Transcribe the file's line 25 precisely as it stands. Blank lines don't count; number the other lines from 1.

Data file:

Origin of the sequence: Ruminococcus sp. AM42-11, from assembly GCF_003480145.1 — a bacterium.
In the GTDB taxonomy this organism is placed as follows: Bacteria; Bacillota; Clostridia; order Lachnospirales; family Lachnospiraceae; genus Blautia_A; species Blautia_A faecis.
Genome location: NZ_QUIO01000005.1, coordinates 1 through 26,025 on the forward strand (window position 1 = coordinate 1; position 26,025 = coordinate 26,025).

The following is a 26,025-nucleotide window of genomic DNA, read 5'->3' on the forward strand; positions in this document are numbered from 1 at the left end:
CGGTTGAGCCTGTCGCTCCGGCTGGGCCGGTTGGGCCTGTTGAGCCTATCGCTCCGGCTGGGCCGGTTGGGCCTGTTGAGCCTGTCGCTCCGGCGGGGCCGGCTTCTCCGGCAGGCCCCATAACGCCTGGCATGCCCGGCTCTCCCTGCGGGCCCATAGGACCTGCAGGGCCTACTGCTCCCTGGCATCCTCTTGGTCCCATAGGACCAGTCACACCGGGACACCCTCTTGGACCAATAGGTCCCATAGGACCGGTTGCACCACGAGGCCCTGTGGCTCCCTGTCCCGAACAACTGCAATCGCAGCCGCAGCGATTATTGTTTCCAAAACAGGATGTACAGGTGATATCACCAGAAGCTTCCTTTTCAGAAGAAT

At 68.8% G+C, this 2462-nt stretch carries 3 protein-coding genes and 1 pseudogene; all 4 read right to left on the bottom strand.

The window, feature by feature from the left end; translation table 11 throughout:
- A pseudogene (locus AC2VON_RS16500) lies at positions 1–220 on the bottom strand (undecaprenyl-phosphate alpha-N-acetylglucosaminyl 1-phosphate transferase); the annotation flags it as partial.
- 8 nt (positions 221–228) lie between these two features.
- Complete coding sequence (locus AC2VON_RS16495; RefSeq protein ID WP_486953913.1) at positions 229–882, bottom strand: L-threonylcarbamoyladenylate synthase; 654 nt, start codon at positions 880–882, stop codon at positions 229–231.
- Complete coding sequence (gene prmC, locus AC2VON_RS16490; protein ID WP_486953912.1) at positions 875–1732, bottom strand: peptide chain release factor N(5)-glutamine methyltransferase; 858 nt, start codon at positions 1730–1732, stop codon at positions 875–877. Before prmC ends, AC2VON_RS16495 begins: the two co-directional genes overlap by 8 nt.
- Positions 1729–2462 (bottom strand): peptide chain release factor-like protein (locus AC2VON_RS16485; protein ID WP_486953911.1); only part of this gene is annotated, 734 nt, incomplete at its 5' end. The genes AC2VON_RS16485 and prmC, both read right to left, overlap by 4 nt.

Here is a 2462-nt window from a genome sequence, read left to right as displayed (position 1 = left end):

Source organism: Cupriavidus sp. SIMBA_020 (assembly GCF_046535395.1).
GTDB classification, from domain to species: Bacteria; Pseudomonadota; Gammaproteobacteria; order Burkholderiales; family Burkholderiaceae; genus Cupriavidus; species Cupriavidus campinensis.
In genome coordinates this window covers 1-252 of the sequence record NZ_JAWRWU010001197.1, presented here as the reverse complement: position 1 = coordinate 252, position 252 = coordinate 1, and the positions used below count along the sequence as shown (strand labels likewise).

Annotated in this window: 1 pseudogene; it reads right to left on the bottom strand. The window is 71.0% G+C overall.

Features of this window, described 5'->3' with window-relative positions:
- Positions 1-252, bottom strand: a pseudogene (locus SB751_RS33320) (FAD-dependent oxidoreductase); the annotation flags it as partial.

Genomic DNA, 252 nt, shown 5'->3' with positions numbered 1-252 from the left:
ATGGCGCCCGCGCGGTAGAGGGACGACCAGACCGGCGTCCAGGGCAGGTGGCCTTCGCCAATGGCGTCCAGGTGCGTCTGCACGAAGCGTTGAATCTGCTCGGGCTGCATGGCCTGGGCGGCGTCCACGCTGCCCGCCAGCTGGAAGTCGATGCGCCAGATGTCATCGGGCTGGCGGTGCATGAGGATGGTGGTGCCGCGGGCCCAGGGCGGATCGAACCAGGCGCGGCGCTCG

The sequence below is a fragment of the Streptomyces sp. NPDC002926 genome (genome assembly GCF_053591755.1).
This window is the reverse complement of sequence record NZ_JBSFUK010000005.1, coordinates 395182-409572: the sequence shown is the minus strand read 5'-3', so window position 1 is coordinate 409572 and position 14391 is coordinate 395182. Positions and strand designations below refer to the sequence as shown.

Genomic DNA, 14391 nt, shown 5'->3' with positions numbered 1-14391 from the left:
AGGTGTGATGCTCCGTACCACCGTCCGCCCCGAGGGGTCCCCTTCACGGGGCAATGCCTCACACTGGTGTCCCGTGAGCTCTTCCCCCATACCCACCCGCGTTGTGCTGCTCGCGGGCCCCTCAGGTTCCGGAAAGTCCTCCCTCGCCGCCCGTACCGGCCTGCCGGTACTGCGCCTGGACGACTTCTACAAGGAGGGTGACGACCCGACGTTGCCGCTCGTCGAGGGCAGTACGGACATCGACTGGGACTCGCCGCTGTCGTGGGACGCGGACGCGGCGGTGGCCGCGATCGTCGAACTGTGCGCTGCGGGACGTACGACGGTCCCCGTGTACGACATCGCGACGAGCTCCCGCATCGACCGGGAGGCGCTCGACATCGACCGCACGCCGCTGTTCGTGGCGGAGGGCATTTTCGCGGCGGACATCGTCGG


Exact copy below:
AGGTGTGATGCTCCGTACCACCGTCCGCCCCGAGGGGTCCCCTTCACGGGGCAATGCCTCACACTGGTGTCCCGTGAGCTCTTCCCCCATACCCACCCGCGTTGTGCTGCTCGCGGGCCCCTCAGGTTCCGGAAAGTCCTCCCTCGCCGCCCGTACCGGCCTGCCGGTACTGCGCCTGGACGACTTCTACAAGGAGGGTGACGACCCGACGTTGCCGCTCGTCGAGGGCAGTACGGACATCGACTGGGACTCGCCGCTGTCGTGGGACGCGGACGCGGCGGTGGCCGCGATCGTCGAACTGTGCGCTGCGGGACGTACGACGGTCCCCGTGTACGACATCGCGACGAGCTCCCGCATCGACCGGGAGGCGCTCGACATCGACCGCACGCCGCTGTTCGTGGCGGAGGGCATTTTCGCGGCGGACATCGTCGG